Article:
Cartoons Even In Southern Africa

Here's a skirmish that broke out in the cartoon conflict between Islam and all comers, in a place very far from Copenhagen. TV Cabo, a Maputo, Mozambique news website reports that the Islamic Council of Mozambique (CIM) called for a boycott of a local newspaper that had printed some of the European cartoons of Mohammed (article here, Google "translation").

According to the article, dozens of Muslims gathered outside the paper's offices, held back by only two police officers, shouting "Allah is great" and "Death to the Savana [newspaper]." The publisher agreed to apologize, but said that he was being pressured. The Islamic Council rejected the apology and demanded an end to all "'commercial, instutional, professional, and social relations' with the weekly and its collaborators." ("Collaborator" being a milder word in Portuguese).

The demand for an apology from Savana was issued on February 18, and since the apology was judged insufficient, the CIM continues to demand the dismissal of the newspaper's publisher.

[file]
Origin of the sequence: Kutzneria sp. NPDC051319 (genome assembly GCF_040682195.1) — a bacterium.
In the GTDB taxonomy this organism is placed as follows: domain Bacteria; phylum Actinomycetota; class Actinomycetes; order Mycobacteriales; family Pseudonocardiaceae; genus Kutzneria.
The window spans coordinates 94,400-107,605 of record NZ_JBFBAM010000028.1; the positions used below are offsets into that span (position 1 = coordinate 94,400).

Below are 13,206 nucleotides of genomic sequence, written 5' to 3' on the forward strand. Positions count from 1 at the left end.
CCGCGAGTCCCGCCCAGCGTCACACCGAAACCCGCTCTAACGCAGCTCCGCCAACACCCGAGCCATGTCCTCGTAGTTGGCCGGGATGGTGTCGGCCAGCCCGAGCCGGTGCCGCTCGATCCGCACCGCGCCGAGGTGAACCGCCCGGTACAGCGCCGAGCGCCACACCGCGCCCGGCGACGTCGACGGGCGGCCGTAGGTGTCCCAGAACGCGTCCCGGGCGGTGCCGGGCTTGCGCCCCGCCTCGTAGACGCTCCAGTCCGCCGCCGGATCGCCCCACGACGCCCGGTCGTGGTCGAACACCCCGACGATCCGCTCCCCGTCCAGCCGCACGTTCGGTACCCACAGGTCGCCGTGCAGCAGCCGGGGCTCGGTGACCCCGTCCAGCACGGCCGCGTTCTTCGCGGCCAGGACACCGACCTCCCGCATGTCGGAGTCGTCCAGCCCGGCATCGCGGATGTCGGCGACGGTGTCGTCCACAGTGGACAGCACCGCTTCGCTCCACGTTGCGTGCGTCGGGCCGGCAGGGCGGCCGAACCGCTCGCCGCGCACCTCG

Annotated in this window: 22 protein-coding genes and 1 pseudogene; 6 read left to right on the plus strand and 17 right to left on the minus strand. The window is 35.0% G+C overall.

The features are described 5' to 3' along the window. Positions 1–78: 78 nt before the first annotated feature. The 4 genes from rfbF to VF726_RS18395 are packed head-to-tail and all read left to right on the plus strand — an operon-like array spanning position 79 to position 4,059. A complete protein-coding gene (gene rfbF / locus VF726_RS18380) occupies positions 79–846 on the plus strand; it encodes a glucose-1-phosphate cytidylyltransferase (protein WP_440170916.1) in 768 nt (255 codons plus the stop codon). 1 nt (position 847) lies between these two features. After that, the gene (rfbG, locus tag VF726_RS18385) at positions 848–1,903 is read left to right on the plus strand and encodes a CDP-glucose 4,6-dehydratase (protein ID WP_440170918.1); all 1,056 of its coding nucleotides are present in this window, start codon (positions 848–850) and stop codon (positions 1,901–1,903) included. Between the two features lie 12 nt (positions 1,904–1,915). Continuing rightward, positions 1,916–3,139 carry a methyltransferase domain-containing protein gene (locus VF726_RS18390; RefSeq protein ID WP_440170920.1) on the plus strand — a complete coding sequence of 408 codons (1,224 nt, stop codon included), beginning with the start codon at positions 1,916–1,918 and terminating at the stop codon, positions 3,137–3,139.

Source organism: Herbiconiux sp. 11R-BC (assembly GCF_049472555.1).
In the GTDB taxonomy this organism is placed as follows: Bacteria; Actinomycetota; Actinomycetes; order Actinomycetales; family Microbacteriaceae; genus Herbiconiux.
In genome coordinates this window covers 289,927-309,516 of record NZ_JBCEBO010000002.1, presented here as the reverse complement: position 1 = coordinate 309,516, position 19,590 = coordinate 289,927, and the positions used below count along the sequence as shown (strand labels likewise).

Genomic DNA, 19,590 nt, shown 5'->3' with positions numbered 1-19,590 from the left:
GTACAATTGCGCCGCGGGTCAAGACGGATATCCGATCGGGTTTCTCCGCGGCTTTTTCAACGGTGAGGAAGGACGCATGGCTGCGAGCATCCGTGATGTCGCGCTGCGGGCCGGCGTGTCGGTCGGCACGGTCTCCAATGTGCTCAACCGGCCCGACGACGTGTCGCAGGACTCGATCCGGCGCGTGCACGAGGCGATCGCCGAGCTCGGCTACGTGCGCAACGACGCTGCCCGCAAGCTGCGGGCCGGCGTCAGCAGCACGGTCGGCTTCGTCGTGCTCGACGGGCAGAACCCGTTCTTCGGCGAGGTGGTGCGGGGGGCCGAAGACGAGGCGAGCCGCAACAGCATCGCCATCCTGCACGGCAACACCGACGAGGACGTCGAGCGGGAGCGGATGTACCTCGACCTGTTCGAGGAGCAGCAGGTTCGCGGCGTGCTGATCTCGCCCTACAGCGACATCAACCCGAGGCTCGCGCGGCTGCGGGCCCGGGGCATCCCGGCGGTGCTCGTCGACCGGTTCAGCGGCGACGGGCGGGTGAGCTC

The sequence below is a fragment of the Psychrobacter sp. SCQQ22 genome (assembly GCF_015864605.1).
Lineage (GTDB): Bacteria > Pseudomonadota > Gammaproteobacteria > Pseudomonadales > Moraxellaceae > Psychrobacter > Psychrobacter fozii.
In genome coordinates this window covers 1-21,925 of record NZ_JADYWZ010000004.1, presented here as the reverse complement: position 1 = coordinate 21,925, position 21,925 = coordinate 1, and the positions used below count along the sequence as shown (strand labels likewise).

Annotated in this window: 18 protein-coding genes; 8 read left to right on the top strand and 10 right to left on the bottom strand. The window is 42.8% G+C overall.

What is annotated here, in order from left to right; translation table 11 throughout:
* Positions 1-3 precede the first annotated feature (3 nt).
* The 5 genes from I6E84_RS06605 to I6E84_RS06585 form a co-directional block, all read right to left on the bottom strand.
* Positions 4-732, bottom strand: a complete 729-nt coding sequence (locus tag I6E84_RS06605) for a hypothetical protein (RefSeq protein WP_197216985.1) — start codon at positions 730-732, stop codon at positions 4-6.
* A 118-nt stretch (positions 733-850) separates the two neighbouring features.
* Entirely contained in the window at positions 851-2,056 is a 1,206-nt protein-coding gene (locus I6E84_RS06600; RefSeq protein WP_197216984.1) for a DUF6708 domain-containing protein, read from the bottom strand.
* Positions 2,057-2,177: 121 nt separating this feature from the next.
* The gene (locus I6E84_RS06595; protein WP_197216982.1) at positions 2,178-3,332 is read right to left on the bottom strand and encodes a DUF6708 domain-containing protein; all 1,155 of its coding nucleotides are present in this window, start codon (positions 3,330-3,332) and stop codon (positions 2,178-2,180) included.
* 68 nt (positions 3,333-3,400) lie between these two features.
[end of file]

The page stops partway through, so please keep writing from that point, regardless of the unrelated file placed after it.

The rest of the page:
According to TV Cabo,
"The Muslim community of Mozambique is the strongest from an economic standpoint, but its strength is seldom extended to political power. Even recently some of the community's leaders complained that they did not feel represented in the new State Council named by the president of the Republic, Armando Emílio Guebuza."
Guebuza assumed the presidency in 2005, and neglected to name any Muslims to his cabinet. The CIA website reports that nearly 18% of the Mozambican population is Muslim. It is a primarily urban population, with a high degree of commercial potency.

The state news agency published an article written after a later, larger protest (English-language article here), in which thousands gathered outside the newspaper's offices. Photos of the larger protest can be seen at this blog, Ideias Para Debate, which is maintained by a man who has contributed to Savana in the past. Ideias Para Debate features some acerbic cartoonage (in Portuguese), but he is careful to mention that the large protest was peaceful, with no "mention" of boycotts or violence.

Amusingly, the state news agency's article takes a tarter tone in its article, pointing out that the offices of Savana ended up being vandalized during the earlier (let's call them spontaneous) protests, and that the "followers of Mohammed" were wearing t-shirts saying "Islam is equal to Peace and Tolerance."

Unhappily for folks like Ideias Para Debate, this isn't an Idea Debate, especially not for Africa. It's an Idea War.

From Nigeria in west Africa, to Chad and the Sudan in central Africa, to the nations south of the Horn of Africa, that continent is the principal battleground for the fight that will ensue over the next century.